Excessive Snooping?

Last month, the United States Court of Appeals for the First Circuit handed down a unanimous ruling in the Simon Glik case. That case held that Glik had a “clearly-established” First Amendment right to record the actions of the police on the Boston Common, and that police officers should have known this when they arrested him. Civil libertarians are hoping a second ruling in Illinois will help cement the principle that audio recording is an activity protected by the First Amendment.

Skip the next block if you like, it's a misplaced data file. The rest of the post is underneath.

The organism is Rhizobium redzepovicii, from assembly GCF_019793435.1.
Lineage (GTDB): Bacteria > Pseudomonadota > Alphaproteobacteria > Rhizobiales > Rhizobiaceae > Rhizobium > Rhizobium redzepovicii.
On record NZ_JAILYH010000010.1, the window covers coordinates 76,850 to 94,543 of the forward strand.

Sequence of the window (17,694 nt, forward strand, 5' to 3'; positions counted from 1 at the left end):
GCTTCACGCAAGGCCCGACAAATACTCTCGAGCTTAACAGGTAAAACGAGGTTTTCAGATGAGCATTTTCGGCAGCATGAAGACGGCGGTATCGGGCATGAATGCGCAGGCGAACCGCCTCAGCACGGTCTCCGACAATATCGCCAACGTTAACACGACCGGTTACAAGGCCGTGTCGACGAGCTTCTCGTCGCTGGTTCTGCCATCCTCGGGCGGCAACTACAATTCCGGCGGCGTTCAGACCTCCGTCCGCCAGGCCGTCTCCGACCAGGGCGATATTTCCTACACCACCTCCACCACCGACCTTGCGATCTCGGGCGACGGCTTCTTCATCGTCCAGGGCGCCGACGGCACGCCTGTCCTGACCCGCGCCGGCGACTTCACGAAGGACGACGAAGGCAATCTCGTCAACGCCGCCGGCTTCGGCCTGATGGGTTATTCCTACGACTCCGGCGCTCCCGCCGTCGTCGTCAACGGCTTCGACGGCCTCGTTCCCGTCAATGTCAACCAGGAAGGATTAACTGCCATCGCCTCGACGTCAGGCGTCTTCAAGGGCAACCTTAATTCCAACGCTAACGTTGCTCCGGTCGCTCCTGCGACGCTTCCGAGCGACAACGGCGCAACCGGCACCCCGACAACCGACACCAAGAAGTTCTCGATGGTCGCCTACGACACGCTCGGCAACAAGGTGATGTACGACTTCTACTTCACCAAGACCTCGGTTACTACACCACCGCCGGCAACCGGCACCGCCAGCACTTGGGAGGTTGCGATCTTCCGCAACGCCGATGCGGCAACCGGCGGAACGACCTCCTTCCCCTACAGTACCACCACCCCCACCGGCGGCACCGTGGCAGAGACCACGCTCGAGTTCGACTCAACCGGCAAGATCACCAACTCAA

Read More: Judge worries recording police will lead to excessive “snooping around”. Also see: Police Immunity from Cell-Phone Recording Overturned by Court of Appeals


  1. I think it’s kind of interesting that we can be recorded pretty much anywhere we go but the police feel they shouldn’t be recorded. Ask the homeless guy in CA that they tasered and beat to death what he thinks about recording police. If they are acting in a public capacity then recording them should be fair game. If they are in a private situation then they should have the same rights as we do in the same situation. Going to the bathroom – no recording. Questioning or arresting someone – record away. Hey, if their not doing anything wrong then what are they worried about.

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